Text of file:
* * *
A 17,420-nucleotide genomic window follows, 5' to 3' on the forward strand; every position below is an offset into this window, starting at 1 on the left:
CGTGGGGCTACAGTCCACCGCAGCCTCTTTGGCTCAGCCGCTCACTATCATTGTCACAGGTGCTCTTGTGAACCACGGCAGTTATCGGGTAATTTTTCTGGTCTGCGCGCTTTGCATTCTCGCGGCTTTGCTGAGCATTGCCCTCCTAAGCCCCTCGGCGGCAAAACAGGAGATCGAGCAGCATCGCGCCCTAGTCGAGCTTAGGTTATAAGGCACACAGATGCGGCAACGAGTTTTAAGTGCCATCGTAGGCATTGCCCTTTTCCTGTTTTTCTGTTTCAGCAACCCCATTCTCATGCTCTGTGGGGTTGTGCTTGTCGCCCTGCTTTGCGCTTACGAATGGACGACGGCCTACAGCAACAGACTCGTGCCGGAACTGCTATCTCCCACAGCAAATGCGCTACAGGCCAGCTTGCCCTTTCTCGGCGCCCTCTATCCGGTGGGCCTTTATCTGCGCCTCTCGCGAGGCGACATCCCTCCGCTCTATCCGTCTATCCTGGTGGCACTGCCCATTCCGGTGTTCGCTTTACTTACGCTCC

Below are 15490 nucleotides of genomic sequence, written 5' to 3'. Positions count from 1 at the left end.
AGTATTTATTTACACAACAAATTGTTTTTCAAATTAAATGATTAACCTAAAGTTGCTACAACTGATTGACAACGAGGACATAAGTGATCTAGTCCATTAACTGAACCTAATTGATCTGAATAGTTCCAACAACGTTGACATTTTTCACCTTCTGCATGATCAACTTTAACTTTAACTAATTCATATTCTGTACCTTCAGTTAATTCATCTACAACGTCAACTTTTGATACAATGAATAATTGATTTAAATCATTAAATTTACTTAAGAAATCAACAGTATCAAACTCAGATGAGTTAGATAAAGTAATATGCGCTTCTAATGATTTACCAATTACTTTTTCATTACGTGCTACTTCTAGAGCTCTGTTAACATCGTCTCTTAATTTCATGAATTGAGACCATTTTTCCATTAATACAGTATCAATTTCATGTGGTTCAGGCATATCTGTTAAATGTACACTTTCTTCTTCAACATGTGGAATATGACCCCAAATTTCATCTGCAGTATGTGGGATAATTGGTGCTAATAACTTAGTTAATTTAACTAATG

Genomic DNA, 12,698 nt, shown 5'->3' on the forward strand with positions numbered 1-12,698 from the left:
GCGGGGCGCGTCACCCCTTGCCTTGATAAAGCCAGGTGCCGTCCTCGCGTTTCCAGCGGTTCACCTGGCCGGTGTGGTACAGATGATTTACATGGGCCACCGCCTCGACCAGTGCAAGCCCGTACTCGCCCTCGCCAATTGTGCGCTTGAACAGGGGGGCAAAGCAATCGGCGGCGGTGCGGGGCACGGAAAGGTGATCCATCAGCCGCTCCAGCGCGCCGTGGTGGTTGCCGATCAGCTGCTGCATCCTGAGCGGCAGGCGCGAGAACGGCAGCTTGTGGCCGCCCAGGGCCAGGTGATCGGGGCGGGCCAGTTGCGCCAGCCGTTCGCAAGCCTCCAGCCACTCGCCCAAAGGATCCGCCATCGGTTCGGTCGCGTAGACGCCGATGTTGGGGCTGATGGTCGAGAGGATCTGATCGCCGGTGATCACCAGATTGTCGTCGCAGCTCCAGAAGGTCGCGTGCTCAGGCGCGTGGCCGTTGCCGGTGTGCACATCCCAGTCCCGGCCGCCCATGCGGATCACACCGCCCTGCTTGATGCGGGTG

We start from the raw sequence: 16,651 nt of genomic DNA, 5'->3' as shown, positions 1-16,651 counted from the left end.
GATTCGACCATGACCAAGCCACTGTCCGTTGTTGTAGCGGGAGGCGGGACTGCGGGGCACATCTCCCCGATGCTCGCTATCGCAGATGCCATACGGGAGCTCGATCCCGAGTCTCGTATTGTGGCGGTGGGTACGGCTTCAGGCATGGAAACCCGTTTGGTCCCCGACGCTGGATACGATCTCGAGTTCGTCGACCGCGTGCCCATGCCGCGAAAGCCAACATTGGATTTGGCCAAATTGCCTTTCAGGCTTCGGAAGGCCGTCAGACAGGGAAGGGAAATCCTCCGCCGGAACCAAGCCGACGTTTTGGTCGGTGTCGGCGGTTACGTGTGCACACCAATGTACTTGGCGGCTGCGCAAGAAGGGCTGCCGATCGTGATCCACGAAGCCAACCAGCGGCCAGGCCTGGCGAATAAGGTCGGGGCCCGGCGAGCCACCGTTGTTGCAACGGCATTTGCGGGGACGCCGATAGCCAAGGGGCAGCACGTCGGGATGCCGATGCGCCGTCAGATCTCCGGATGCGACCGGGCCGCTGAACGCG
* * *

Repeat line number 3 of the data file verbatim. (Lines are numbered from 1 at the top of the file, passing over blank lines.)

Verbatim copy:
Below are 15490 nucleotides of genomic sequence, written 5' to 3'. Positions count from 1 at the left end.